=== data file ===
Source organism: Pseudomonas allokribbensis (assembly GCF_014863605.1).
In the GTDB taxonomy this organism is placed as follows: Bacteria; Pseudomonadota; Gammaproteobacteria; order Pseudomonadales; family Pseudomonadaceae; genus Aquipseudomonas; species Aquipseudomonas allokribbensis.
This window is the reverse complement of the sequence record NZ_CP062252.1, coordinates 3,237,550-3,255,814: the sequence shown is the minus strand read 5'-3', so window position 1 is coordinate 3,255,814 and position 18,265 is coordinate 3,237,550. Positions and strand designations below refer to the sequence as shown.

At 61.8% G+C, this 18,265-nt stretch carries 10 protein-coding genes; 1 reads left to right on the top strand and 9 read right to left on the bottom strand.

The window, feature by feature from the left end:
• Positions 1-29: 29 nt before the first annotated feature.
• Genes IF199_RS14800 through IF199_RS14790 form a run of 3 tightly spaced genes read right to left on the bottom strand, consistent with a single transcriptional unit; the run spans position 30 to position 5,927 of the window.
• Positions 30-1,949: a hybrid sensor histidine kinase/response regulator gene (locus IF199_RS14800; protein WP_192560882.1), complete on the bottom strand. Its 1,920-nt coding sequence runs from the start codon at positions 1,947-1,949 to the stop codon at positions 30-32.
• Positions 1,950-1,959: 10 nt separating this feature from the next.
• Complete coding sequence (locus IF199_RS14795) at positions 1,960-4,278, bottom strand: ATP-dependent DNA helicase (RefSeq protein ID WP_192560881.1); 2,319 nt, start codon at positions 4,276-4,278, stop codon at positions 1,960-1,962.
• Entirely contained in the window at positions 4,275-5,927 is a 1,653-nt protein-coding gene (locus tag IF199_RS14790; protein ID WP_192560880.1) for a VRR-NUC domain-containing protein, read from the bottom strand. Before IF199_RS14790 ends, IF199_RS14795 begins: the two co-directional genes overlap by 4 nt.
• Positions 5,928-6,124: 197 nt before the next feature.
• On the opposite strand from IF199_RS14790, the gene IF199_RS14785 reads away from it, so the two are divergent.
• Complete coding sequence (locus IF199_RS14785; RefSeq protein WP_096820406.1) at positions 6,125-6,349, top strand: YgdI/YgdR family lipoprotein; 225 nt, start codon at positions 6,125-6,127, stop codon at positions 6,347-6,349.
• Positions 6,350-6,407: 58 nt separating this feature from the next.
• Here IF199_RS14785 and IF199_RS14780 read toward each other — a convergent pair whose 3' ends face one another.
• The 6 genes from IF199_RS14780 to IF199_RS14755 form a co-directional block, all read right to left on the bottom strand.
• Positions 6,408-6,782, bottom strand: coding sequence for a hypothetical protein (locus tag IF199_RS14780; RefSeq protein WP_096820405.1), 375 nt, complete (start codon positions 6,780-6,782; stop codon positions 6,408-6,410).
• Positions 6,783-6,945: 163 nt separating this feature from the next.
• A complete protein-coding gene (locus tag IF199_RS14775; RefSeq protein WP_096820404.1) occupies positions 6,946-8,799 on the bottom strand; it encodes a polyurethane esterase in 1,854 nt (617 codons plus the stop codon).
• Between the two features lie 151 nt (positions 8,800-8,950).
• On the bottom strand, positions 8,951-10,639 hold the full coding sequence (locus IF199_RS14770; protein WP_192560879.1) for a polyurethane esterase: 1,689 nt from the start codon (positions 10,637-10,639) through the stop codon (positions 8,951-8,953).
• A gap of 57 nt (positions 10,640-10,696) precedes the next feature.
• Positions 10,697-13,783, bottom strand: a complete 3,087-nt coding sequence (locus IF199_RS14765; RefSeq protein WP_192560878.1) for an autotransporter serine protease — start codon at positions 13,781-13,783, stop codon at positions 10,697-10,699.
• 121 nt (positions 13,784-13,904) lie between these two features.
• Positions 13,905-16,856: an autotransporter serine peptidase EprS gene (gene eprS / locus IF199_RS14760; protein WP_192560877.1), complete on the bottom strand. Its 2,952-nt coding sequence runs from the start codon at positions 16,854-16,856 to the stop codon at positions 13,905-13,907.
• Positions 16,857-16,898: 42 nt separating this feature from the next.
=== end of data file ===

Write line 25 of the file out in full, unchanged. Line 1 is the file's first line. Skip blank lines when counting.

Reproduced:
• 121 nt (positions 13,784-13,904) lie between these two features.